By Paul Homewood
h/t Ian Magness
The BBC are now making it up as they go along!
The number of extremely hot days every year when the temperature reaches 50C has doubled since the 1980s, a global BBC analysis has found.
They also now happen in more areas of the world than before, presenting unprecedented challenges to human health and to how we live.
The total number of days above 50C (122F) has increased in each decade since 1980. On average, between 1980 and 2009, temperatures passed 50C about 14 days a year.
The number rose to 26 days a year between 2010 and 2019.
In the same period, temperatures of 45C and above occurred on average an extra two weeks a year.
“The increase can be 100% attributed to the burning of fossil fuels,” says Dr Friederike Otto, associate director of the Environmental Change Institute at the University of Oxford.
Why is the BBC now trying to do the work of climate scientists? An analysis like this should be done by experts, who would be aware of all of the problems, uncertainties and limitations of such an exercise. And it should also be properly peer reviewed. The BBC’s Mickey Mouse approach is useful for nothing more than propaganda.
Their own chart, incidentally, shows that there has been no increasing trend since 1998, which rather puts Dr Otto’s unscientific comment in perspective. No proper scientist would make such claims without proof. There is also a clear step up in the data in 1998, which should set alarm bells ringing.
But let’s look at the BBC’s methodology:
It went over 50C in my area, why is it not featured?
Reports of record temperatures usually come from measurements taken at an individual weather station, but the data we have studied represents larger areas than those covered by a single station.
For example, Death Valley National Park in southern California is one of the hottest places on Earth. Temperatures in certain parts of the park regularly pass 50C in summer. But when creating an average for maximum temperatures for the wider area, using several different sources, a figure below 50C is reached.
Where is the data from?
The BBC has used the maximum daily temperatures from the high resolution global ERA5 dataset, produced by the Copernicus Climate Change Service. The data is often used to study global climate trends.
ERA5 combines actual weather observations from many sources, such as stations and satellites, with data from modern weather forecasting models.
The process fills in gaps created by poor station coverage in many parts of the world and helps us to understand climate change.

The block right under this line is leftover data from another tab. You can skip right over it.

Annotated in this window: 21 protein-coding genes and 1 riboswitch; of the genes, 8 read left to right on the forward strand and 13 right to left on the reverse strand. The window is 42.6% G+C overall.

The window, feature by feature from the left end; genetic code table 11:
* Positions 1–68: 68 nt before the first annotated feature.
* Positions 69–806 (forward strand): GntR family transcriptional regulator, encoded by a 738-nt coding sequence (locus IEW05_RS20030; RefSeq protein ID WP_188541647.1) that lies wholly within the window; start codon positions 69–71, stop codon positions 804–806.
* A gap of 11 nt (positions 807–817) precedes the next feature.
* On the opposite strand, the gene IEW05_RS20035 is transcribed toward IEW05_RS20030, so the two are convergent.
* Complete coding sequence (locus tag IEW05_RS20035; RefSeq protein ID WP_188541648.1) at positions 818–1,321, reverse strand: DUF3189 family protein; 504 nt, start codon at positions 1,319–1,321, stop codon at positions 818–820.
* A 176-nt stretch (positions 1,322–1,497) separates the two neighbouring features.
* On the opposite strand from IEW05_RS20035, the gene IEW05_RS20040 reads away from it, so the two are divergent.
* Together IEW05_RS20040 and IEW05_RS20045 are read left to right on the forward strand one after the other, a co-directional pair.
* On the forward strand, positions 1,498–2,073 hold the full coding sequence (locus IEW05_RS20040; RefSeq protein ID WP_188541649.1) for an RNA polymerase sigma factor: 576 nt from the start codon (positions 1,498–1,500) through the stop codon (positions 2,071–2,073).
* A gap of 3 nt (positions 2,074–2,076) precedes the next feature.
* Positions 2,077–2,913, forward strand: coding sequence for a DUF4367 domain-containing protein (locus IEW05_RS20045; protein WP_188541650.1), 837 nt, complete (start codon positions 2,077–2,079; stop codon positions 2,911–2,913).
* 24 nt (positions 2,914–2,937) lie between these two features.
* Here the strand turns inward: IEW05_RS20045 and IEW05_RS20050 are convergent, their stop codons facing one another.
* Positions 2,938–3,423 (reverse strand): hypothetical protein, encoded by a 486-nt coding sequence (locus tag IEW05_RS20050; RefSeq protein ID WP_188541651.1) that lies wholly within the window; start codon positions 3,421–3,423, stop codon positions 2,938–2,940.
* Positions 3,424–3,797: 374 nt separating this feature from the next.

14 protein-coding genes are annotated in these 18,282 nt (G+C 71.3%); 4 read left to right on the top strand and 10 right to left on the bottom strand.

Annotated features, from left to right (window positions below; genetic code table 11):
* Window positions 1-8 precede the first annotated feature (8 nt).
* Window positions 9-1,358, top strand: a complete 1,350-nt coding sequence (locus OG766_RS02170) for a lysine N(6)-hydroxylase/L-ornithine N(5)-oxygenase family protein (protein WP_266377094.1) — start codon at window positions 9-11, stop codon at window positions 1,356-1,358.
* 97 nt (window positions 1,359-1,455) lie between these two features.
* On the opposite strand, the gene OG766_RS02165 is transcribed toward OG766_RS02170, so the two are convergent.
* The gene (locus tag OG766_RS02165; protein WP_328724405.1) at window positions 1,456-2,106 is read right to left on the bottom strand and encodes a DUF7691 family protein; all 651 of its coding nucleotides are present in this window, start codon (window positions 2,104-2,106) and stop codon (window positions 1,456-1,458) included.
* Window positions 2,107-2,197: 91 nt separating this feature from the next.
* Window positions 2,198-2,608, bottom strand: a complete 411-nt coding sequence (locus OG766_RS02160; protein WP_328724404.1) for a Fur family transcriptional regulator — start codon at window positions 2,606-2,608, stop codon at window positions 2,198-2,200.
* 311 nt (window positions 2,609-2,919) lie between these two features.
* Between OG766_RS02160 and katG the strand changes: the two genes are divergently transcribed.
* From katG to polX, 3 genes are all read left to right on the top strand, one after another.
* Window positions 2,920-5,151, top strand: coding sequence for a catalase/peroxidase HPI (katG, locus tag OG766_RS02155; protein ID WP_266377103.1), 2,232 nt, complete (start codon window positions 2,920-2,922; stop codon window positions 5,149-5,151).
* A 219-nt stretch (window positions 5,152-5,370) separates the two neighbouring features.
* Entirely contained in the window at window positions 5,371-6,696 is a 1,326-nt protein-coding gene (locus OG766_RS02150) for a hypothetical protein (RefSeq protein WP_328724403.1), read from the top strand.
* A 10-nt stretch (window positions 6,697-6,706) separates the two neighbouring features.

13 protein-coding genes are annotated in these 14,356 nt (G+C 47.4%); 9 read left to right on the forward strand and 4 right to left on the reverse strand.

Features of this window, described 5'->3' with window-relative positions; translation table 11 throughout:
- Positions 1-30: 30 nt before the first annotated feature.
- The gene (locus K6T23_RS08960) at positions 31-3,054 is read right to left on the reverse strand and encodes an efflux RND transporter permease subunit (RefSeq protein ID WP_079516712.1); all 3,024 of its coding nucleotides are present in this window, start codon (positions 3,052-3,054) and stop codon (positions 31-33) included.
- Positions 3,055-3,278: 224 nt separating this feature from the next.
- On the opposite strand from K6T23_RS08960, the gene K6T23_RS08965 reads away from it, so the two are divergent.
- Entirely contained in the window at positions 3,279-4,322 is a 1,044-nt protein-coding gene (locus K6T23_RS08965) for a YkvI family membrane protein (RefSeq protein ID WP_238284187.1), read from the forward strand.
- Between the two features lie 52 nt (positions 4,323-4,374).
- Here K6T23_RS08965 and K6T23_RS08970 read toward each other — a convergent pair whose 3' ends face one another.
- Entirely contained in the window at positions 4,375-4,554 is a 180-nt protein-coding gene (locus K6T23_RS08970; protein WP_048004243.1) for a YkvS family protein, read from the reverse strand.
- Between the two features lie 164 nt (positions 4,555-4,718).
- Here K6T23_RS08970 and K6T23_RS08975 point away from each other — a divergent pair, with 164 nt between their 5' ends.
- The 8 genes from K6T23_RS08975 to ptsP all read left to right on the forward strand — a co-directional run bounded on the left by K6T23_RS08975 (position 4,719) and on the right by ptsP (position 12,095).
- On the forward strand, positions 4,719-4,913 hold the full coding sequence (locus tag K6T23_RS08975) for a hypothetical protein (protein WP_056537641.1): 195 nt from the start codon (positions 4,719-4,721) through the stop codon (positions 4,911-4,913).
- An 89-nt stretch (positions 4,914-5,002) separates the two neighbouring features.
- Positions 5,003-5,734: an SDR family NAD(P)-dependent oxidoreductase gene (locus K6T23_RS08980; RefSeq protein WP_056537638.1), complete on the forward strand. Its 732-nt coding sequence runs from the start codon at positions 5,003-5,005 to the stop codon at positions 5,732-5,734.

What analysis have we done?
Using the maximum temperature for every day from 1980 to 2020, we identified how often temperatures exceeded 50C.
We counted the number of days and locations with a maximum temperature of 50C or higher for every year, to determine the trend over time.
We also looked at the change in maximum temperatures. We did this by working out the difference between the average maximum temperature over land and sea for the most recent decade (2010-2019) compared with the 30 years before (1980-2009).
Averages of at least 30 consecutive years are known as climatologies. These are used for showing how recent periods compare to a climate average.
What do we mean by ‘location’?
Each location is roughly 25 sq km, or about 27-28 sq km at the equator. These grids can cover large areas and may contain many different types of landscape. The grids are squares of 0.25 degrees latitude by 0.25 degrees longitude.
The key sentence concerns the use of ERA5, which is essentially a computer model. In other words, the BBC is not using actual data at all, merely the outworkings of a model.
Their analysis is only fit for the bin,
One of the regions particularly highlighted is Iraq, with the usual tear jerking story:
His tale however does not stand up to scrutiny, as cereal production in Iraq is much higher than it was prior to the turn of the century. Output did drop between 2014 and 2018, but even at its worst, harvests were still much better than in the 1980s, when they supposedly had a nice mild climate.
Although output fell by a half between 2014 and 2015, declines of this proportion have happened before, for instance 1972 to 1973, and 1996 to 2000. These are associated with droughts, not heat.
We should not be surprised to learn that the BBC are using this junk science to launch a new series, which doubtless will peddle more lies and misinformation: